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wheels

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About wheels

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  1. My recollection is that initially SBEC was kicked out when they moved to Mississippi. I understand that the provision under which they came back permits membership to a school that was formerly a TSSAA member that has relocated out of state, as long as the majority of students are Tennessee residents. On a related and interesting matter, Fort Campbell High School, which has won a couple of state football championships in Kentucky in recent years, is actually located in Tennessee.
  2. TPS was one thing, Taft was another. TPS was a facility for kids who has become wards of the state, but had not been sentenced for a crime. Taft, in the old days, was a "reform school" (the non-politically correct term) and was run by the Department of Correction (not Children's Services, as it is now) for juveniles who had been convicted of a crime.
  3. LA is Livingston Academy? If there was only one such game played at Taft, then I was the umpire for that game. It was a different atmosphere that Friday night, for sure.
  4. Problem is not one for the refs, it's for the home administration to deal with. There's nothing in the rule book, or in any directive from TSSAA, regarding bands or fans with noisemakers.
  5. 1999, when they were champions in 3A.
  6. Paul Poole and Johnny Tucker - each of which led their teams to a state championship. Both had a head full of sense, good leadership qualities, and decent throwing arms, even though neither was much of a runner.
  7. IMHO, at this level, everyone should play. This does not mean that the kids should not get the impression that winning is unimportant, but they need to participate in order develop a love for the game. It's a delicate balance that, unfortunately, many little league coaches have difficulty with. And of course, parental pressure on the coaches and the kids makes things even worse.
  8. That's going on at the University of Tennessee right now. I am told that Jonathan Crompton and his parents are steamed because he lost the starting QB job, even to the point of his family walking out of the stadium when Stephens was announced in the lineup. I would be interested in hearing from the kids, individually. "Would you rather get Mr. Football or win a state championship?" I think I know how 99% would answer.
  9. I think it was when Blackman opened it was mentioned in the newspapers that Coach Alsup seriously considered immediately joining D-2 rather than playing a non-region/JV schedule until the next classification and realignment came around.
  10. No. They are glorified regular-season games, not a post-season game played as a reward for a good season. Several of the jamborees played in this era are known as bowls, e.g. the "Tobacco Bowl" played annually at Hartsville. These shouldn't be regarded as bowls either.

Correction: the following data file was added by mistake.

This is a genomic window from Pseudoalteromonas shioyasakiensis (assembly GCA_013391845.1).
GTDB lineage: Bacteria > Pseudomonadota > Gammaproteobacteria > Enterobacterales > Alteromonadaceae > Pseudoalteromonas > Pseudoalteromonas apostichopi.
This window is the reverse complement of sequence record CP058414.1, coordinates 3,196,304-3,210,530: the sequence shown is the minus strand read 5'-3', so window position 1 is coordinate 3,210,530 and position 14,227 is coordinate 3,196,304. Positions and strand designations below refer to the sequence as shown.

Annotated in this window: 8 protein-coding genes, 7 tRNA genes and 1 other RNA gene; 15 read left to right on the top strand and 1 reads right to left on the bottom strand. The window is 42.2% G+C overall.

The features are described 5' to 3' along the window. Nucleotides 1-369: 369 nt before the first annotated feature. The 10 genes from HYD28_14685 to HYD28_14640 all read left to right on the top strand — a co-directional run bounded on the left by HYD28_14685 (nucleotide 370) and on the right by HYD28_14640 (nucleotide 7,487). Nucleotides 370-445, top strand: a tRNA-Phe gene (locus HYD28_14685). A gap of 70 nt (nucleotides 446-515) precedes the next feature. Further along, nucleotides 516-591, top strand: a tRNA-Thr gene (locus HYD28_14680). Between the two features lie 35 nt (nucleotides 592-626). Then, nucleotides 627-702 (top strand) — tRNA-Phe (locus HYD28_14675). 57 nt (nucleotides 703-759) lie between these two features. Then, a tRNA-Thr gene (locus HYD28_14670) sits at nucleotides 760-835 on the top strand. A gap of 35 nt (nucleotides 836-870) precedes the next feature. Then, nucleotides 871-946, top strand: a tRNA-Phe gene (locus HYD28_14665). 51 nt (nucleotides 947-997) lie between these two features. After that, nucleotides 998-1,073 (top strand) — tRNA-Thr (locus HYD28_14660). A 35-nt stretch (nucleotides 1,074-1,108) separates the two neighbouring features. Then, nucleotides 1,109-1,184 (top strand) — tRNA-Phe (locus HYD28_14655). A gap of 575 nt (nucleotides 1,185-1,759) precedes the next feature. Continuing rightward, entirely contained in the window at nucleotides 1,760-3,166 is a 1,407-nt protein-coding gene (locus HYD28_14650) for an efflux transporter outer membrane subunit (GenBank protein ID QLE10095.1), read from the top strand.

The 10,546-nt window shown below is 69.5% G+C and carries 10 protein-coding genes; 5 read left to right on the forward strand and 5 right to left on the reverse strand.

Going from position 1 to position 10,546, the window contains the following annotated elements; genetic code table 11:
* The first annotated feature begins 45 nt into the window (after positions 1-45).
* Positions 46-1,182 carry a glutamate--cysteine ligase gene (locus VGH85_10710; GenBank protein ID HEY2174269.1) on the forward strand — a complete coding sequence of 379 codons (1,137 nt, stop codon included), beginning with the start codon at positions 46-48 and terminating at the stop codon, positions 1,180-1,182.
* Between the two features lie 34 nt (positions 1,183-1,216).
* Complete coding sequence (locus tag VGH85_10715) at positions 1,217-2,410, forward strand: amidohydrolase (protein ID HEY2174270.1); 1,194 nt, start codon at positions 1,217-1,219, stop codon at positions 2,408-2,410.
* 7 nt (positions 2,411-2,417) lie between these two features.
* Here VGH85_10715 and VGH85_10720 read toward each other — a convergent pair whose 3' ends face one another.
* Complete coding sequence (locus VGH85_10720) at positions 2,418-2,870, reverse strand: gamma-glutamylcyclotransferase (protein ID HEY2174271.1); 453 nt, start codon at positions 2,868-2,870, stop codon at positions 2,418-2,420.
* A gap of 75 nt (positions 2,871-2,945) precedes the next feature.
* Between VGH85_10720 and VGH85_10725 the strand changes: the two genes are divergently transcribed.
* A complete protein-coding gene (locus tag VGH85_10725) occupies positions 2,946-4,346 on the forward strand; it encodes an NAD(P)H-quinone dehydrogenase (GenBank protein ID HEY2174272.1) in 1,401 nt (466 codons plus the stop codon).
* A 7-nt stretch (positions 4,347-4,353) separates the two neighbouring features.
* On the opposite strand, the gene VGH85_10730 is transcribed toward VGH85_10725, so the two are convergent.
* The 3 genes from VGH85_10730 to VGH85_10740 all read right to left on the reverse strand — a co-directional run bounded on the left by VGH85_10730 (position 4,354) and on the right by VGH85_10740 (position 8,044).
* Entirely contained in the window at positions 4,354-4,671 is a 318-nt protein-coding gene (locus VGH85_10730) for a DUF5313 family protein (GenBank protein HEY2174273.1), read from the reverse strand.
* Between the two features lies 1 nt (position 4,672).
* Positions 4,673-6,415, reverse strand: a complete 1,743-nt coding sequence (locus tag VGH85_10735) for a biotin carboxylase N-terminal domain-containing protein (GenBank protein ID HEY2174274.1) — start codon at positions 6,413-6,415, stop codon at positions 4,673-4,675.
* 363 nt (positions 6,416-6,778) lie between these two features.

11. It is an unfortunate fact of life that the small communities have fewer people than big places like Memphis and Nashville. TV stations charge for advertising based on the number of viewers. Nashville people are less likely to watch a rural game, so the station shows a game that will attract Nashville TV viewers. Yeah, a local business in a place like Pulaski could buy an advertisement on a broadcast, but even if the Pulaski businesses were lining up to do so, ultimately there would be less viewers and the station's incoming revenues would suffer due the drop in the advertising rate. You have the Nashville channels on cable in the rural areas because that's what viewers want. Otherwise, what would they show?
  12. Breaking the huddle with 12 is not necessarily a foul under the high school rules - that's the college rule. The foul occurs when the "replaced player" does not leave "immediately Also, it's a foul (illegal participation) if a substitution or pretended substitution is done with intent to decieve.
  13. I wouldn't say that without knowing a few more facts. If indeed this was a staffer, was it (1) someone who was doing legitimate work on the web site, and somehow accidentally made public something that was supposed to be a test. Or (2) someone with time on their hands and acess to the workings of the web site who was just screwing around. Or (3) someone who actually had malicious intent. I'd rather it be none of the above, but some tolerance should be exercised in case 1 and possibly in case 2 as well.
  14. Actually, the requirement dates back to something like 1964. TSSAA got lax on enforcing it, and a couple of years ago, gave the schools until this year to get into compliance. In 2009, if the clock can't be operated from the field, the school will not be allowed to host a playoff game. See http://www.tssaa.org/BoardofControl/Actions/June2008.pdf Item number 19.
  15. At one point this was a Constutional rights case alleging that TSSAA had violated BA's first amendment rights. As such, if BA prevailed, BA's "reasonable" attorney fees would be assessed against TSSAA. I expect BA's attorneys were expecting a huge award of fees if they won, but planned to write off all or most of the fees as pro bono work if they didn't.
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